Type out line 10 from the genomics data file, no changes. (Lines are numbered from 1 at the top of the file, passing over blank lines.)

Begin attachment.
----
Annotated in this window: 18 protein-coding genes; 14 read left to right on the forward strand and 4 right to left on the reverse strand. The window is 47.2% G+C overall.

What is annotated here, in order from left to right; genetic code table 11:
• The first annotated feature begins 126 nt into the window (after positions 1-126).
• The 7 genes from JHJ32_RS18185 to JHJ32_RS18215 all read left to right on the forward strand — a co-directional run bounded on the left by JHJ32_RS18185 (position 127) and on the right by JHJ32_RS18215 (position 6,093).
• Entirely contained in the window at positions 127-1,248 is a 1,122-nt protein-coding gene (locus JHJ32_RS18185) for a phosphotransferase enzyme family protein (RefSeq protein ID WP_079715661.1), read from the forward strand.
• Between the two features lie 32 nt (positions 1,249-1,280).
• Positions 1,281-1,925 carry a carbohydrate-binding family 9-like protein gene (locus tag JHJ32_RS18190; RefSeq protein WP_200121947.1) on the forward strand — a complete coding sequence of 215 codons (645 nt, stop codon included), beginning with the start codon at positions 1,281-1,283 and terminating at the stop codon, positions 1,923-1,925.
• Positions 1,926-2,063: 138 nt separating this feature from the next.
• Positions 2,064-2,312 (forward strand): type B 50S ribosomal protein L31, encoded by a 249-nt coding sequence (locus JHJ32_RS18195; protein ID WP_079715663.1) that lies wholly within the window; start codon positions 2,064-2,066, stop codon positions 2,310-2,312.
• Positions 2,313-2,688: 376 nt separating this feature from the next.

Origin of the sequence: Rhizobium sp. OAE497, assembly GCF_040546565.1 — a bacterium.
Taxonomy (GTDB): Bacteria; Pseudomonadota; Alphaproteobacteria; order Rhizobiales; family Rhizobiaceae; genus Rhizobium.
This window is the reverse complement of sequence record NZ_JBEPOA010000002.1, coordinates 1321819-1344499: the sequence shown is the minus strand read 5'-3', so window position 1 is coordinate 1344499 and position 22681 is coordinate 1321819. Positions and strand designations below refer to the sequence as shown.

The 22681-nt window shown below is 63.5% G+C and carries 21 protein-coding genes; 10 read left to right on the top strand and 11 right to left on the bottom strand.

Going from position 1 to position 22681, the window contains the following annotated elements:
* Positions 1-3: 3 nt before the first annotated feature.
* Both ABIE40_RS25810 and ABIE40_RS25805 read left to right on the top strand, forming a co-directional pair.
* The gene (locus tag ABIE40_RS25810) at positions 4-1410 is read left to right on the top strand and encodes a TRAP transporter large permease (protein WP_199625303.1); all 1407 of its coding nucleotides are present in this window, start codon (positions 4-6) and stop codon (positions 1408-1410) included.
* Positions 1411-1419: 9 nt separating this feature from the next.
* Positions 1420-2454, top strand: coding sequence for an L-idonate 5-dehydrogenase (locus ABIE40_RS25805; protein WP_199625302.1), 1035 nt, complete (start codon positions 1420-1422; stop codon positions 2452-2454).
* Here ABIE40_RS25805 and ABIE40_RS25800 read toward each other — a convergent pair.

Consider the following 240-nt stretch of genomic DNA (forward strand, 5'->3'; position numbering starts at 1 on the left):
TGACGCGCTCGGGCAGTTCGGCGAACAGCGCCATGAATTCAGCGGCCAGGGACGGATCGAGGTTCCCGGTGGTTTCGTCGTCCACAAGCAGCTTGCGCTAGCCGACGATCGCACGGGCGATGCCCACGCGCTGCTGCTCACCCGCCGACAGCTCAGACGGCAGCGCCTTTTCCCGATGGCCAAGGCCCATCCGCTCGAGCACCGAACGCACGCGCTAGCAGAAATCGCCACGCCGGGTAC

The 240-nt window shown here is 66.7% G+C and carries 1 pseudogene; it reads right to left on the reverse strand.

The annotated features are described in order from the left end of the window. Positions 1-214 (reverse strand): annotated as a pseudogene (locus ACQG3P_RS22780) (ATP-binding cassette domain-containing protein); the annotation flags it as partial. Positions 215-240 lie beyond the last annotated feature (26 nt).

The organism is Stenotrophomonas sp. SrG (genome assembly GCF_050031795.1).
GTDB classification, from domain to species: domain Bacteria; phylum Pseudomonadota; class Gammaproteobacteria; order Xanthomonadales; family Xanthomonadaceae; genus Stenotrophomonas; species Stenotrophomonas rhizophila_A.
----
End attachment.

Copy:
• Positions 2,313-2,688: 376 nt separating this feature from the next.